Thomas Paine

Thomas  Paine

Thomas Paine (1737-1809), a pamphleteer, revolutionary, radical, liberal, intellectual, and one of the Founding Fathers of the United States, was a pamphleteer, revolutionary, radical, liberal, intellectual, and one of the Founding Fathers of the United States. He went to America on Benjamin Franklin's recommendation, just in time to advocate the American Revolution with his strong and widely read tract, Common Sense. Later in life, he had a significant impact on the French Revolution. He wrote Rights of Man as a primer on Enlightenment ideals. In 1792, despite his incapacity to communicate in French, he was elected to the French National Assembly.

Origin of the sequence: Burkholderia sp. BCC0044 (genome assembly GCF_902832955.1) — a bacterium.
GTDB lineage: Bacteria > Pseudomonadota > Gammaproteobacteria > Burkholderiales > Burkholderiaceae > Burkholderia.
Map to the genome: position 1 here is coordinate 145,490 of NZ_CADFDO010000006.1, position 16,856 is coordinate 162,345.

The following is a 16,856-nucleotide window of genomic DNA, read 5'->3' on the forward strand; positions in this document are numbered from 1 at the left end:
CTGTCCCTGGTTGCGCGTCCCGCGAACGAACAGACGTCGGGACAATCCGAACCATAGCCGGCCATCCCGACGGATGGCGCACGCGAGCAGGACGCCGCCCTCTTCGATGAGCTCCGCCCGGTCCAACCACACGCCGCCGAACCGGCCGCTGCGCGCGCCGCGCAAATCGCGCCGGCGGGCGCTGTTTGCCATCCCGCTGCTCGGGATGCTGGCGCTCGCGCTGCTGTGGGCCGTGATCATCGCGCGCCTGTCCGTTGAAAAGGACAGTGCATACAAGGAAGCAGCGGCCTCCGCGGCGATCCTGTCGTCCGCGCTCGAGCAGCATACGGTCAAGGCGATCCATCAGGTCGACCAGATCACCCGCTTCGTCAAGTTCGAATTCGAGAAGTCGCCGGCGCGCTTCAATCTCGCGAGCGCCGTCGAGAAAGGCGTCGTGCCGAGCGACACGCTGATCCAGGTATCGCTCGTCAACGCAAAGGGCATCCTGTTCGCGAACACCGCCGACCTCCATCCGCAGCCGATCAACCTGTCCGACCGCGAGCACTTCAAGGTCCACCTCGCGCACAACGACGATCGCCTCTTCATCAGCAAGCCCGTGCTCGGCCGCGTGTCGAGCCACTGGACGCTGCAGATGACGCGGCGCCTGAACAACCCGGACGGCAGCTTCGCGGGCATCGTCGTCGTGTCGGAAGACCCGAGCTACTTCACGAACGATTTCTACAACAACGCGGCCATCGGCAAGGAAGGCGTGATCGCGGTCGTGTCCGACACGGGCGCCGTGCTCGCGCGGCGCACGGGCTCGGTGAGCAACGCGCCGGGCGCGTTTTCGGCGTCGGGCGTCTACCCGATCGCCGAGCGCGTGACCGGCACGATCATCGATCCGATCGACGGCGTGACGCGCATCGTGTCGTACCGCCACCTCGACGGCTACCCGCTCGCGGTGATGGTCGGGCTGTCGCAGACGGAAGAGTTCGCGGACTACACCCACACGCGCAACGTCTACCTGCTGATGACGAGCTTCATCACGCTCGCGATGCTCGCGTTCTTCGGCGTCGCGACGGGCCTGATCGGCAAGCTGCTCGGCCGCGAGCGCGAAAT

He was seen as a Girondist ally, but the Montagnards, particularly Robespierre, were growing dissatisfied with him. In December 1793, he was captured and imprisoned in Paris; he was released in 1794. His work The Age of Reason, which championed deism and criticized Christian ideas, made him famous. While in France, he also Read More chevron_right